November 30, 2020

Oil Prices Ease as Libyan Rebels Plan to Resume Production

Over the last two days, the rebels have seized several towns with important oil installations that they said would enable them to produce and export crude. The rebels said they would able to produce up to 130,000 barrels of crude a day, still less than a tenth of what Libya exported before turmoil erupted last month.

While the amount of oil the rebels said they could export was small, Libyan oil is particularly valued on world markets because it is high quality, needs little refining and is particularly well suited for European diesel markets. Although there is concern that the rebel advance may prove to be fleeting, oil traders responded to their victories by pushing down the price of most world oil benchmarks, albeit modestly.

In early trading in New York, the price of light sweet crude was down $1.64 a barrel to $103.76. As the morning progressed, prices began to drift higher, and by afternoon had reached $104.61, still a decline of 79 cents. The price is 8 percent higher than it was a month ago, and 30 percent higher than a year ago, threatening the global economic recovery.

President Obama planned to address the nation Monday night regarding the United States involvement in Libya. The administration has been accused of failing to make its goals clear with regard to the action in Libya.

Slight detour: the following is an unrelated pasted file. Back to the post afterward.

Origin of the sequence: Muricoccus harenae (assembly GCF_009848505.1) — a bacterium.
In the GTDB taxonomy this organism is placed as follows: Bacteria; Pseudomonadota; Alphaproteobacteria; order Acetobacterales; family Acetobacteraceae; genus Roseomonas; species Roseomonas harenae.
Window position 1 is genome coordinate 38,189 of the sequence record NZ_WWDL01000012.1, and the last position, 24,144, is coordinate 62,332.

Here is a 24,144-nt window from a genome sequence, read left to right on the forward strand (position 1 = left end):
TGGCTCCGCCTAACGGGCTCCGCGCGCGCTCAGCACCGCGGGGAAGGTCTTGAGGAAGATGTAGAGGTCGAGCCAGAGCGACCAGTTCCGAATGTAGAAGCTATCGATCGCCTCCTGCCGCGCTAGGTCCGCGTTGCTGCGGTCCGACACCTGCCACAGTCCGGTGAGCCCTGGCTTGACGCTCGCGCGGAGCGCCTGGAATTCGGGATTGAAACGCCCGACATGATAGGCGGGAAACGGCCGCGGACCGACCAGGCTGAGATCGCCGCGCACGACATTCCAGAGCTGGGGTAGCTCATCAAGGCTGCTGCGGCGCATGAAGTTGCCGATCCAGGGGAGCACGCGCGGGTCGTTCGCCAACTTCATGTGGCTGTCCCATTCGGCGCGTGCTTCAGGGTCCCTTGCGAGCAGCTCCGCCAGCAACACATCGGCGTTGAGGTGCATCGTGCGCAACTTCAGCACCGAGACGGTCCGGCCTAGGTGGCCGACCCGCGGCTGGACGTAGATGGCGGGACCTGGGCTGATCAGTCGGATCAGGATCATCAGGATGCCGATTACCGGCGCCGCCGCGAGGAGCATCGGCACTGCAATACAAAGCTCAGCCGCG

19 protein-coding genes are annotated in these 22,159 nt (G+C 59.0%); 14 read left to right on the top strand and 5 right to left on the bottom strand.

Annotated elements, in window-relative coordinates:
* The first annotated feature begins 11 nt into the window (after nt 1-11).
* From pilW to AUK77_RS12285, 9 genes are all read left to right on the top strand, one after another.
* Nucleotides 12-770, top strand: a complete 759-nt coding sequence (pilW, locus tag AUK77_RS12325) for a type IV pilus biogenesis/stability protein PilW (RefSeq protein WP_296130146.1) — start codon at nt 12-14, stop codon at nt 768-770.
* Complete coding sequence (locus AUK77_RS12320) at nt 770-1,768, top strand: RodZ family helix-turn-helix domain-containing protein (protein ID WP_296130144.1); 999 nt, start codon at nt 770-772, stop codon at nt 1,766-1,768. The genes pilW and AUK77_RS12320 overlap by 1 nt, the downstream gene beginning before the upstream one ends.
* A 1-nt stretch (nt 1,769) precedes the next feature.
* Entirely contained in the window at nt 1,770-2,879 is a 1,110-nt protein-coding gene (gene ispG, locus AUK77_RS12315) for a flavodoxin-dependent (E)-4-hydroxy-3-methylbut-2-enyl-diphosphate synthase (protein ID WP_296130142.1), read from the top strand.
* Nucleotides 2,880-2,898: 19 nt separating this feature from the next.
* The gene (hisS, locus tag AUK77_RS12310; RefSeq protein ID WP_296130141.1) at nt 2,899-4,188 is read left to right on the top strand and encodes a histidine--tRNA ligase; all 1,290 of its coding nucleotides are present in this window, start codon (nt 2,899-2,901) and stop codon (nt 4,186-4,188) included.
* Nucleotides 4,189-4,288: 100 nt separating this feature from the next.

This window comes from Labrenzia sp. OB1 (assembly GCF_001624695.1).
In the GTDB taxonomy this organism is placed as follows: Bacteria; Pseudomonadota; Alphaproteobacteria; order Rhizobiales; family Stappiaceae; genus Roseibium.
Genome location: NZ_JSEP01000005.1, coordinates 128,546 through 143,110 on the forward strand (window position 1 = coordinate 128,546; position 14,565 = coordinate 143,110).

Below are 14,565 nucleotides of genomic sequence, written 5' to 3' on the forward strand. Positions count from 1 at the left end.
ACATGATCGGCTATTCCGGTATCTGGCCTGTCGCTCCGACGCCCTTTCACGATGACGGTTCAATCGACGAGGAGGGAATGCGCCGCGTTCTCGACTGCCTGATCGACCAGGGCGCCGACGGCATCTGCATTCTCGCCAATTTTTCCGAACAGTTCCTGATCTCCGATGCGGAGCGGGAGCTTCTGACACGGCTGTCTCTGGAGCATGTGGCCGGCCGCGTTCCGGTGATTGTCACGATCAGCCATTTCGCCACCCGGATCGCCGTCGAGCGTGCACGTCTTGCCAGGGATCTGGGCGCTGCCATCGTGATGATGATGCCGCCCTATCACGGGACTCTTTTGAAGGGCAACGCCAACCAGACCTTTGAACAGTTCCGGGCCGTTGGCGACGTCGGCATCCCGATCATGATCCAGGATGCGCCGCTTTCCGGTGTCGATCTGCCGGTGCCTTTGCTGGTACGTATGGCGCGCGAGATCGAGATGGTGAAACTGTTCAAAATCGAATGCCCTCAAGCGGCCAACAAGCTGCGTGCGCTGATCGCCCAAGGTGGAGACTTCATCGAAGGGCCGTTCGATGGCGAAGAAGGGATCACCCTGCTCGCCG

Some oil analysts expressed doubts the Libyan advance would make a lasting impact. Tanker companies will need to find ways to obtain insurance before they will venture into Libyan ports, analysts noted, and the rebels’ ability to retain control over oil terminals may be tested.

“With military action continuing and sanctions very much in place, it will be hard to move oil out of the country,” Barclays Capital reported in a research note. “There isn’t much clarity as to how many of the actual oil fields are under the control of the rebels.”

Nevertheless, it was the third day in a row that oil prices fell as the rebels’ fortunes improved. Another cause for the drop in oil prices is the strengthening of the dollar, which normally makes the commodity more expensive to buy in other currencies.

Article source: http://www.nytimes.com/2011/03/29/business/global/29oil.html?partner=rss&emc=rss

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